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Recovered Chernobyl Camera Film Shows Life Before Catastrophic Disaster

A Ukrainian photojournalist has spent 5 years collecting over 15,000 artefacts from Chernobyl’s Exclusion Zone.

Credit: lux3000 / Shutterstock

A Ukrainian photojournalist has recently recovered film negative from Chernobyl which documents life in the city before the infamous nuclear disaster. 

On 26th April, 1986, reactor four at Chernobyl Nuclear Power Plant in the Ukraine, exploded after a massive power surge. The explosion released at least 5% of the radioactive reactor core into the environment, and Chernobyl became knows as the worst nuclear power plant accident in the world. 

Although the official Soviet death toll stands at 59 – with 2 deaths relating to the power plant workers who died after the explosion occurred – Greenpeace estimates that anywhere between 93,000 and 200,000 people have dies as a result of the events at Chernobyl. 

Over thirty years later, Chernobyl has still not recovered from the tragic event, which is largely in part to the health and environmental risk that the radioactive waste poses. 

But in recent weeks Chernobyl has once again hit the headlines, this time in regards to Vladimir Putin’s Russian invasion of Ukraine. Russian troops have seized control of the power plant, which has sent a wave of fear that the radiation will spread, which places the staff’s wellbeing as the center of concern. 

However, Maxim Dondyuk, a Ukrainian photographer, has recovered o er 15,000 artefacts from villages in the Chernobyl Exclusion Zone. Letters, photographs, and even film negatives are just some of the items that Dondyuk has managed to retrieve. 

For his series titled ‘Untitled Project from Chernobyl’, Dondyuk has restored and scanned the film which depicts scenes that are ‘frozen in time’ following the mass evacuation of more than 100,000 locals.  

In a conversation with CNN, Dondyuk said: “I was amazed at how the Soviet government evacuated these people, promising them that they would return in a few days, and not allowing people to take with them such priceless things as letters, [or] photos of relatives [and] friends.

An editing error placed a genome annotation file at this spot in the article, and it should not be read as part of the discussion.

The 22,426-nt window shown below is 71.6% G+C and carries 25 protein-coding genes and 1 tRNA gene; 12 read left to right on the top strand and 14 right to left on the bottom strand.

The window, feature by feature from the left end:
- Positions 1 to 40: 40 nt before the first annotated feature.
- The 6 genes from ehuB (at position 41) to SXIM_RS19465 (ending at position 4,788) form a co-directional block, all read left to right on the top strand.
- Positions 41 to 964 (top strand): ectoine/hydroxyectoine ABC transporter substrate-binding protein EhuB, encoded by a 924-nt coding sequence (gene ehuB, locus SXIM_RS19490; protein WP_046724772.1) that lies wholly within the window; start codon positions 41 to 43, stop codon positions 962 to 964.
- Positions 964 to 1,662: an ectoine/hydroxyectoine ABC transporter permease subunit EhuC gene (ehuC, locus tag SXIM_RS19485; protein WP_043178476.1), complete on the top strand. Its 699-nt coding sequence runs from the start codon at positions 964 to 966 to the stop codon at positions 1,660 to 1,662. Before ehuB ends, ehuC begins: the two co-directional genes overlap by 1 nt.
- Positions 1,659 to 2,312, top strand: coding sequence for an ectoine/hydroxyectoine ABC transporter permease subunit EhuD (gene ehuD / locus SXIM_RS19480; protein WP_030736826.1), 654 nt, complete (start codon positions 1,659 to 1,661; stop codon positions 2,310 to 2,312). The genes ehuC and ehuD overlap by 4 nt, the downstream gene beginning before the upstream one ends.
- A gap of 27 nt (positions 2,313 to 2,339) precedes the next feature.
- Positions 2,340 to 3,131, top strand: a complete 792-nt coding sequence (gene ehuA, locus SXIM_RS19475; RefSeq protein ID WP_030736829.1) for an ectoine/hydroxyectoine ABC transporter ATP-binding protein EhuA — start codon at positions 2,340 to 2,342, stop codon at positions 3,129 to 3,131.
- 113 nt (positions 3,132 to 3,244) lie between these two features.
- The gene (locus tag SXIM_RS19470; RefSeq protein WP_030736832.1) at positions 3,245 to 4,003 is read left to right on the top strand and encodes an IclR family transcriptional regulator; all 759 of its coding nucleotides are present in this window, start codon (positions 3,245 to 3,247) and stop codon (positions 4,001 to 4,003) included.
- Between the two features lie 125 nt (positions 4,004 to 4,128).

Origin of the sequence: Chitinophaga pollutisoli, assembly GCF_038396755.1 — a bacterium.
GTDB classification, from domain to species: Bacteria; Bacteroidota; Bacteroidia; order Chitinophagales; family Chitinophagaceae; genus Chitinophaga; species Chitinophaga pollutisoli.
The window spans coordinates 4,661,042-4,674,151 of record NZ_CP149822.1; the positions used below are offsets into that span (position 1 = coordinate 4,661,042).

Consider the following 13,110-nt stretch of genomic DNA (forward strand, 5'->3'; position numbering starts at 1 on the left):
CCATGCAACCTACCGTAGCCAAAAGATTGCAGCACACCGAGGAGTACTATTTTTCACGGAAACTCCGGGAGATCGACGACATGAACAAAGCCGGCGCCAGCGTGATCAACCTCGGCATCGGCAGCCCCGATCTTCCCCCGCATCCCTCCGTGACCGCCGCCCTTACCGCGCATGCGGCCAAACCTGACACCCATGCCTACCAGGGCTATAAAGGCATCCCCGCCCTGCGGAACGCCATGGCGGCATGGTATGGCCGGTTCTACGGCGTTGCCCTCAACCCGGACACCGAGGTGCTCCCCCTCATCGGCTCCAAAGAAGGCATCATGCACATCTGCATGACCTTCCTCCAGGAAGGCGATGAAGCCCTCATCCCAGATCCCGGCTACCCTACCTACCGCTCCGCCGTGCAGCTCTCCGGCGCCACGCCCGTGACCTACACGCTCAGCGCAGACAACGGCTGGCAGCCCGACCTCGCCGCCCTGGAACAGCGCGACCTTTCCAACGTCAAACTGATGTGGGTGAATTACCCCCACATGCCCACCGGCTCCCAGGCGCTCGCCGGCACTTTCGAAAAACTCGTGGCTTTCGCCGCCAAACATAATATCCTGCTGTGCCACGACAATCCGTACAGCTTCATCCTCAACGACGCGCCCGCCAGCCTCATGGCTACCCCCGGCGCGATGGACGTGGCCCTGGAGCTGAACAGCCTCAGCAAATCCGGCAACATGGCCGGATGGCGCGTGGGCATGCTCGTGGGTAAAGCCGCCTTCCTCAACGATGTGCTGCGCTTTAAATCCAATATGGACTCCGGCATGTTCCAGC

“They didn’t realise… that they would never be back to their homes where they were born, or where they lived their whole lives.”

For Dondyuk, the Chernobyl disaster is very personal to him, and he went on to talk about how it affected his own family: “It was the very first time I heard about Chernobyl accident, that probably, according to my parents and doctors, was the cause of my brother’s illness. It left an unforgettable imprint in the life of my family,” he said.

Dondyuk, alongside his wife and studio manager, regularly visited the Exclusion Zone over a five year period, which is where he came to be in possession of a staggering amount of personal effects and artefacts. 

“I didn’t expect to find such a huge archive. In the beginning, I thought there would be several photos and maybe some postcards,” he continued.

The photojournalist regularly uploads his findings to Instagram, and he has exhibited his project at festivals and exhibitions all over the world. 

In recent weeks, however, Dondyuk has been preoccupied with photographing Kyiv following the Russian invasion of the Ukraine. 

He said: “I was able to finish the restoration step, and then the war started. So for now all the found [photographs] are restored and [organised] in folders and are waiting to be scanned. I’ll be able to do [that] only after the war ends.

“It is extremely important for me to find and preserve the surviving remnants of history of this region while we still have something to save.”

Check out more of Dondyuk’s work on his Instagram page here

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Content Writer and freelance journalist with an MA in Creative Writing. Passionate about films, books and general media.

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